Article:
The diversion of police resources to keep the peace at the 2011 Capitol Chaos impacted communities across the state, but perhaps nowhere was that impact felt as significantly as the City of Madison.
The Capitol protests in Madison during February and March 2011 were pre-precursor to the Occupy Wall Street Protests, and they were not peaceful. At times, protesters stormed the building through windows. One protester attempted to remove the exterior door hinges. Thousands stormed the building, camped out for weeks and often harassed the lawmakers and staff that worked in the building.
The disruptive nature of the Capitol Occupation required round-the-clock police presence from personnel from more than 200 local and state law enforcement agencies. More than $8 million was spent for crowd control and protective detail for those who worked in the building. That diversion of personnel had a ripple effect through communities across Wisconsin, as officers who normally would be on the job at home had to spend time attempting to keep the peace at the State Capitol.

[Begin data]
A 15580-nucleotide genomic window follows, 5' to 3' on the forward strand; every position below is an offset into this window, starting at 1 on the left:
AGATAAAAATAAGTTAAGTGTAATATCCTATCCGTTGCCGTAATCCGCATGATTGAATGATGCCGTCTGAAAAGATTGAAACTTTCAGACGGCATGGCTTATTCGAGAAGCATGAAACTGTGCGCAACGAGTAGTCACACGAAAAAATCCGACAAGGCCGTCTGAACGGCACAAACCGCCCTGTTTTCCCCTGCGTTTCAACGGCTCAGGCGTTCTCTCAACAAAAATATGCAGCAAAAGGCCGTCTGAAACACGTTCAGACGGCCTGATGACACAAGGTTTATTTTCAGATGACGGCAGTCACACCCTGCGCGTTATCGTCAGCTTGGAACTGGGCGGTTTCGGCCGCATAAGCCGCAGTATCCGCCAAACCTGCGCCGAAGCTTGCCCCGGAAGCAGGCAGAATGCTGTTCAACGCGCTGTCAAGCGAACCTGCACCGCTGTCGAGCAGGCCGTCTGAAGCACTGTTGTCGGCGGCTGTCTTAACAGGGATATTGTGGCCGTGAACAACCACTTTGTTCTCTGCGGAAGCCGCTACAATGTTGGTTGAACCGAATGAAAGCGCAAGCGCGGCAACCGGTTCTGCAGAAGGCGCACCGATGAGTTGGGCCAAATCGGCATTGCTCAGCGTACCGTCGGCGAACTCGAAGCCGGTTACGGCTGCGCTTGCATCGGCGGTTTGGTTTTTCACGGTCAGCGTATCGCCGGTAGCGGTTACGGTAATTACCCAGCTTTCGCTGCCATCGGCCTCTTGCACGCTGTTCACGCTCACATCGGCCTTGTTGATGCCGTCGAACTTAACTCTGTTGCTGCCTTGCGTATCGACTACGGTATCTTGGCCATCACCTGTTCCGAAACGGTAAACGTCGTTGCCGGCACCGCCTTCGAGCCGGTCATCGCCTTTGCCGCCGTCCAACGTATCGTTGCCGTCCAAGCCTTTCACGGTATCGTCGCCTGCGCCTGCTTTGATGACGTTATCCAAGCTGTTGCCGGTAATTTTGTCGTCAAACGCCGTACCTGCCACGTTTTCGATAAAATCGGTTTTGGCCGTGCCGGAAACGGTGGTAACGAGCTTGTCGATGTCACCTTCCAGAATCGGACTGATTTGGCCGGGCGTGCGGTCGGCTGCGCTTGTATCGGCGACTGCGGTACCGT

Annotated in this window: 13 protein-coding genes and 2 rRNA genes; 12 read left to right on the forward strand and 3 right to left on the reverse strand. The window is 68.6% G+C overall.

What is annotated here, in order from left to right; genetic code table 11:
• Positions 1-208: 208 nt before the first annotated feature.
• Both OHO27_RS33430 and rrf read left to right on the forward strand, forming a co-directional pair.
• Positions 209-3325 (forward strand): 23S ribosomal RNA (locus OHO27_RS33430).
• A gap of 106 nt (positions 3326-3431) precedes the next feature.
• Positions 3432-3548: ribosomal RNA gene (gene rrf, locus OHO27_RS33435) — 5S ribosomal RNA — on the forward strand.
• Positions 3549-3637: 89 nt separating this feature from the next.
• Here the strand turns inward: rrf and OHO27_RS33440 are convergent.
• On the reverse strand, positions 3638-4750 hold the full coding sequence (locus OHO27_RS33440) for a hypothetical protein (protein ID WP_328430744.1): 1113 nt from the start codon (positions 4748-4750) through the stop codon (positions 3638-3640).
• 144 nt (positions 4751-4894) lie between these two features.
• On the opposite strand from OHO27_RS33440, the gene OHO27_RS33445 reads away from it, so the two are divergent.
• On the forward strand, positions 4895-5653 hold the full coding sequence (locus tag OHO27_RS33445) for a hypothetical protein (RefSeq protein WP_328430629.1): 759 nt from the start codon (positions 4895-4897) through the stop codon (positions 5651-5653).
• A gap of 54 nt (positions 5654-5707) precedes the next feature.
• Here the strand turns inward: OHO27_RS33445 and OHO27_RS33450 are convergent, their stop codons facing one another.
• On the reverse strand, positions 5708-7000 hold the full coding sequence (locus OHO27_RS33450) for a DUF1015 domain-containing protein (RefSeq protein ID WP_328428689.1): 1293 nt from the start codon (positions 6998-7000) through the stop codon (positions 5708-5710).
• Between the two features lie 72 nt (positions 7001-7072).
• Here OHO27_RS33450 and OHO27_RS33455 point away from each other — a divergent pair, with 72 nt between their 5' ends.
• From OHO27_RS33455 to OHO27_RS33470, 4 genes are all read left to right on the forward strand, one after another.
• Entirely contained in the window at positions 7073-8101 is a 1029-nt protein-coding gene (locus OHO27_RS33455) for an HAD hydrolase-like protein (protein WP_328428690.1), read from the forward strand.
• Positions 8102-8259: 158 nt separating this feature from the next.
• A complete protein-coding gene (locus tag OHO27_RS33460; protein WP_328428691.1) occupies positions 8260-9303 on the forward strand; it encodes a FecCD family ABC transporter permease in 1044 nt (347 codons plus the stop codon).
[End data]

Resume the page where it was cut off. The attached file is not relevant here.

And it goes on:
In this video, a Madison Police Detective testifies in court, under oath, that his diversion to the Capitol prevented him from questioning two subjects identified by the victim of an armed home invasion, which he had begun to investigate prior to the Capitol Occupation.
The suspects are now currently in the Dane County Jail, awaiting trial for a different crime--a murder they are alleged to have committed several months after the robbery. It was a robbery for which they were implicated by others, but about which they were never questioned by police.
MacIver News Service's Bill Osmulski reports from the Dane County Courthouse in Madison.